Worms save the day after rice fields fail him

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Tran Van Lam pulls out a cigarette as he waits with two basins of tubifex for his fellows to pick him up. Photo courtesy of Saigon Tiep Thi

Bunches of red worms squiggle in two muddy plastic basins tied to his neck as Tran Van Lam wades to the foot of a bridge.

On the other side of the river, nightlife is beginning in Ho Chi Minh City with restaurant boats and skyscrapers turning on their colorful lights.

Lam waits for his companions to row over, standing in the water, pulling out a cigarette from his faded T-shirt, and lighting up.

"My wife always tries to keep me at home," the sun-darkened man from the Mekong Delta Province of Hau Giang said, shivering in the slight chill.

"But staying means no money since there are no jobs there."

Lam has been catching tubifex, the reddish worms that inhabit lakes, rivers, and sewers in HCMC, for two years now to sell to aquarium owners as fish feed, a trend that began three years ago.

Lam and his wife left their rice fields many years ago to try their luck in the industrial province of Binh Duong near HCMC, but the low-paying jobs they found meant it was not worth disturbing their children's schooling.

So they returned home and thought they would focus on farming.

But growing rice on their 5,000-square-meter land "was of no help," especially with the climate becoming increasingly erratic.

Lam said in ideal weather they could earn VND14 million (US$665) from two crops in a year, not enough to take care of two fifth graders and a third about to go to kindergarten.

With crops being bad every now and then, it means "starvation," he said.

So, leaving his wife behind to take care of the children, he came to HCMC, where his brother Sang was already catching the worms, to make some extra money.

He would start only after lunch when the water becomes a bit warmer, yet kept catching a cold in the early days. Besides, being new to the job, he did not know where to look and often ended up without catching any worm.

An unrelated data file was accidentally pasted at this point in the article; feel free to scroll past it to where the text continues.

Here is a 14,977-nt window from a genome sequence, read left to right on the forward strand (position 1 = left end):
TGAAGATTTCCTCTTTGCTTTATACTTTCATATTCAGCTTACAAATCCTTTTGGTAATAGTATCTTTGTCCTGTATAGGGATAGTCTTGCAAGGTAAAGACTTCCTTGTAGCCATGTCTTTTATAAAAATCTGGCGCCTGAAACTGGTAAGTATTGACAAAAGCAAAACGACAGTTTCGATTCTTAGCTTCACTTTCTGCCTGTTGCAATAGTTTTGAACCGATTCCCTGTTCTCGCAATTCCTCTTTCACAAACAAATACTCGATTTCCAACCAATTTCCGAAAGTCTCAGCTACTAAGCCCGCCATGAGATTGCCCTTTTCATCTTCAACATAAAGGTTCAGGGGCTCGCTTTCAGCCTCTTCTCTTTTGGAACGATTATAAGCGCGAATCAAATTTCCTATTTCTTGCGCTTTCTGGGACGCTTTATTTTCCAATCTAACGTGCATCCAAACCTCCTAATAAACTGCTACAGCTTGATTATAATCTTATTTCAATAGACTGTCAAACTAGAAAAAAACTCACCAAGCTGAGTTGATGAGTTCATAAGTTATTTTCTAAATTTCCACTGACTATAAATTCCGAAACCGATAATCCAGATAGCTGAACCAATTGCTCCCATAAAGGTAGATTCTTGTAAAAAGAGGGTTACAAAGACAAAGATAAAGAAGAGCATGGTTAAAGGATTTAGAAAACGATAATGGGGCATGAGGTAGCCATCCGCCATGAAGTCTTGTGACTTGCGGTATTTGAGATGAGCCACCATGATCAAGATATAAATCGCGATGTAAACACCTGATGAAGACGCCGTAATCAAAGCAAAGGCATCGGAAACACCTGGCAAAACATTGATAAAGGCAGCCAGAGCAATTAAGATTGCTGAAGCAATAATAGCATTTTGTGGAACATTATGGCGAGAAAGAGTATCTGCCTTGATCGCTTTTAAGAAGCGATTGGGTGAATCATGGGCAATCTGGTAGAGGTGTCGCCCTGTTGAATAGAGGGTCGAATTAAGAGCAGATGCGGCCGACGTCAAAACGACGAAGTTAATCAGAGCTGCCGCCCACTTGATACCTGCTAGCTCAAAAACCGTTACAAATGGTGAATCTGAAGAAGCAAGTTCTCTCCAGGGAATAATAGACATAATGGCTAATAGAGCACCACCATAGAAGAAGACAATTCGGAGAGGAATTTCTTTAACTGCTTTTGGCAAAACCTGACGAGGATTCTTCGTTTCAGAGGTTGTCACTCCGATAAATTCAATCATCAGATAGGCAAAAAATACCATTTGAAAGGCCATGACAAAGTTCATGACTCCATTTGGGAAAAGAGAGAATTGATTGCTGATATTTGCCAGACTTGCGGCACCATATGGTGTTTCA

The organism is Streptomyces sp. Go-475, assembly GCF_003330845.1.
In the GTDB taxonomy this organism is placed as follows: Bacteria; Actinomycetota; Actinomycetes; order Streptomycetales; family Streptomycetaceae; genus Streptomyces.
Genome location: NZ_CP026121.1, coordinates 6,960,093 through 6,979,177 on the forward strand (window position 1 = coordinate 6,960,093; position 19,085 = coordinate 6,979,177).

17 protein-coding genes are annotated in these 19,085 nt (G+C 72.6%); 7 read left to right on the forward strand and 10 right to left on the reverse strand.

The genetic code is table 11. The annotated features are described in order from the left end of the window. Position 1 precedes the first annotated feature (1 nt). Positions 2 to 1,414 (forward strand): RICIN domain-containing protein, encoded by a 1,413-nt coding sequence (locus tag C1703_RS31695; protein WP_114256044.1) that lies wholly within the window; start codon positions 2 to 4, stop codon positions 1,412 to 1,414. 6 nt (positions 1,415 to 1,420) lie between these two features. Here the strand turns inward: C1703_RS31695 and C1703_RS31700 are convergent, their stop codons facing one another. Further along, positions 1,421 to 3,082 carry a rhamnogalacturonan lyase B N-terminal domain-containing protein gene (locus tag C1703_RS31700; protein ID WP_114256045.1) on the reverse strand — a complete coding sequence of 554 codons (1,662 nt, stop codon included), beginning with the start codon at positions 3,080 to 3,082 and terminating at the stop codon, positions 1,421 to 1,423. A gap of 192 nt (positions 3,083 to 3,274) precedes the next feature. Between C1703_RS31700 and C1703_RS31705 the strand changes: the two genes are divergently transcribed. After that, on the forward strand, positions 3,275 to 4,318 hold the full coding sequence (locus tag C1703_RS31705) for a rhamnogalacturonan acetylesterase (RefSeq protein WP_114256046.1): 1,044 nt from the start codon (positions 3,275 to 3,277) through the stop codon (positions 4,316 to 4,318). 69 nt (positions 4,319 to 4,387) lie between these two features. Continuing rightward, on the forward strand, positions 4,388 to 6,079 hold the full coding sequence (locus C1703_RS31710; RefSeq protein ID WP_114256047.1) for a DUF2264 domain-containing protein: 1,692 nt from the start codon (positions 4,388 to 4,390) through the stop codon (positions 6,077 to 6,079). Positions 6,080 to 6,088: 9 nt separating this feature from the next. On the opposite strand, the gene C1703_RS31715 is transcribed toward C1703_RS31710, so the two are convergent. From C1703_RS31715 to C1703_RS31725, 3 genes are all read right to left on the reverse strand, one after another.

He is now an expert, however, and can tell where, when, and in what kind of water he can make a big catch.

He catches the worms with a net tied around his waist. He needs to keep moving to net worms. He has a torchlight on his forehead for use during dark nights.

The 44-year-old shares a rented room and a boat with Sang and some other migrants from the delta.

Besides the cold, hunger is a constant companion for the worm catchers since they cannot take any food along.

"Being in the water, my body usually goes numb. Sometimes I do not feel a thing but go back and discover a foot was torn by a nail or debris."

The work is harsh, but the men manage.

Tobacco is key to keeping them going. A pack of cigarettes, usually the strongest and cheapest kind, waterproofed in layers of plastic, is their protection from the cold, sleepiness, and a general depression that creeps in as they stand in the water and look at the fancy buildings.

As ornamental fish breeding grows in the city, their worms fetch more money now. A small can of worms, which used to be VND6,000, has now gone up to VND10,000.

Of course, every day is not a good day. Sometimes a large boat would go past and the waves would wash the worms out of the basins and back into water. But on a lucky day he makes VND250,000. If he works hard, he can send VND3 million a month home.

"It is a hard job for sure, but it helps, while growing paddy is a hard nut to crack.

"The good thing is the worms are right there, you just need to put in the labor and do not depend on anyone."

His wife and children are eagerly waiting for him to come home, he said.

"I have had a cold for several days now, but I need to work as I promised the children I would be home this weekend."

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